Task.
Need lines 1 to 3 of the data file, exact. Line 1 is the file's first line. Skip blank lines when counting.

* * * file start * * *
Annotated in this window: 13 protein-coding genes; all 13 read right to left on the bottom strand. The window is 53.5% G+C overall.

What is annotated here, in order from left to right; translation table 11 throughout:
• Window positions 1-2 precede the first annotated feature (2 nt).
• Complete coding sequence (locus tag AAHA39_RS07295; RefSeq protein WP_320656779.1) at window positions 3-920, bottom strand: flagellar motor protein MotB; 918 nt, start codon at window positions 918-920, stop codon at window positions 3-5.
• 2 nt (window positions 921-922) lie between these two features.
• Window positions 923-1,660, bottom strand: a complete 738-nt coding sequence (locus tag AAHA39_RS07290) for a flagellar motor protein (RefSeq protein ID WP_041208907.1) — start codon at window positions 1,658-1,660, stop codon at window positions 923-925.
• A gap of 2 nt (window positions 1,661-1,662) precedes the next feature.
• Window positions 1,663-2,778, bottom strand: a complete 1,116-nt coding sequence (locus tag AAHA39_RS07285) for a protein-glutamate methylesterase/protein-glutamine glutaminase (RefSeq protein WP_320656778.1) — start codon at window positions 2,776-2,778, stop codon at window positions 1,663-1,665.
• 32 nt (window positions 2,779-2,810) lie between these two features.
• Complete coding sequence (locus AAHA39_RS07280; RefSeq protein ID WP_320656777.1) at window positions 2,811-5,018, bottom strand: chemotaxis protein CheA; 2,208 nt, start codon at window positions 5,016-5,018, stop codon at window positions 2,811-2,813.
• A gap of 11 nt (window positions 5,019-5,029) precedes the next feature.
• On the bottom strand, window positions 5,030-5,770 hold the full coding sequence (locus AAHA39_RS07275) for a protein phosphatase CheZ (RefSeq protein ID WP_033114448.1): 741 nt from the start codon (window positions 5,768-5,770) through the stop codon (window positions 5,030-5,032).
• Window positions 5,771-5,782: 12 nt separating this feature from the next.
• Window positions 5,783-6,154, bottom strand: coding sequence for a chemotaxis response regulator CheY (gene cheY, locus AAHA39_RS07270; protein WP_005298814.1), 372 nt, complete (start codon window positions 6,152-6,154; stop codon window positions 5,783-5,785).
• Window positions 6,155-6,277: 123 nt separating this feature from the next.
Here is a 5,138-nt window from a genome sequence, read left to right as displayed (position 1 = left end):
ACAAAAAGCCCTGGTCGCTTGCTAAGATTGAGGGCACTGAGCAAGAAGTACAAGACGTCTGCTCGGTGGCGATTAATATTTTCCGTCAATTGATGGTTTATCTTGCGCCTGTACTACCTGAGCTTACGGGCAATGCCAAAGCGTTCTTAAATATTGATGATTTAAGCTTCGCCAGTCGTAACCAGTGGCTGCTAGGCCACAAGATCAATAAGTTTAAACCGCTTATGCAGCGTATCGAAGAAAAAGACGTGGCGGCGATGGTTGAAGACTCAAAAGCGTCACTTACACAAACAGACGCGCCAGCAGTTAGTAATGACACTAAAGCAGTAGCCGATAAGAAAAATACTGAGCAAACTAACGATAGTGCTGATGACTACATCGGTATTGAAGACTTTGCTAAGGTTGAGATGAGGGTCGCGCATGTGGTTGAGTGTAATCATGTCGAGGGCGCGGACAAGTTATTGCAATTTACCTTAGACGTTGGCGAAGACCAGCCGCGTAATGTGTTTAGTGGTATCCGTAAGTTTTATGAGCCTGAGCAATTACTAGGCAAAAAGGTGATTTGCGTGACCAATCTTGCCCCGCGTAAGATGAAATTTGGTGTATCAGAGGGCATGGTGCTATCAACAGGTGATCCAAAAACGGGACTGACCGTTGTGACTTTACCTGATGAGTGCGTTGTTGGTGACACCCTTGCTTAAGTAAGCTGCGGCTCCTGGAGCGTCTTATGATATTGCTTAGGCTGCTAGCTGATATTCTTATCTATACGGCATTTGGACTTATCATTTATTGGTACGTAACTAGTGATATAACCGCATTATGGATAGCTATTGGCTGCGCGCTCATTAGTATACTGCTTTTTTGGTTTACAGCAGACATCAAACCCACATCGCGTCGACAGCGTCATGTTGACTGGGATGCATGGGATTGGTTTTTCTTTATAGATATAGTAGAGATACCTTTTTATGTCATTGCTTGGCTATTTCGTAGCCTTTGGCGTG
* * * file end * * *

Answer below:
Annotated in this window: 13 protein-coding genes; all 13 read right to left on the bottom strand. The window is 53.5% G+C overall.

What is annotated here, in order from left to right; translation table 11 throughout:
• Window positions 1-2 precede the first annotated feature (2 nt).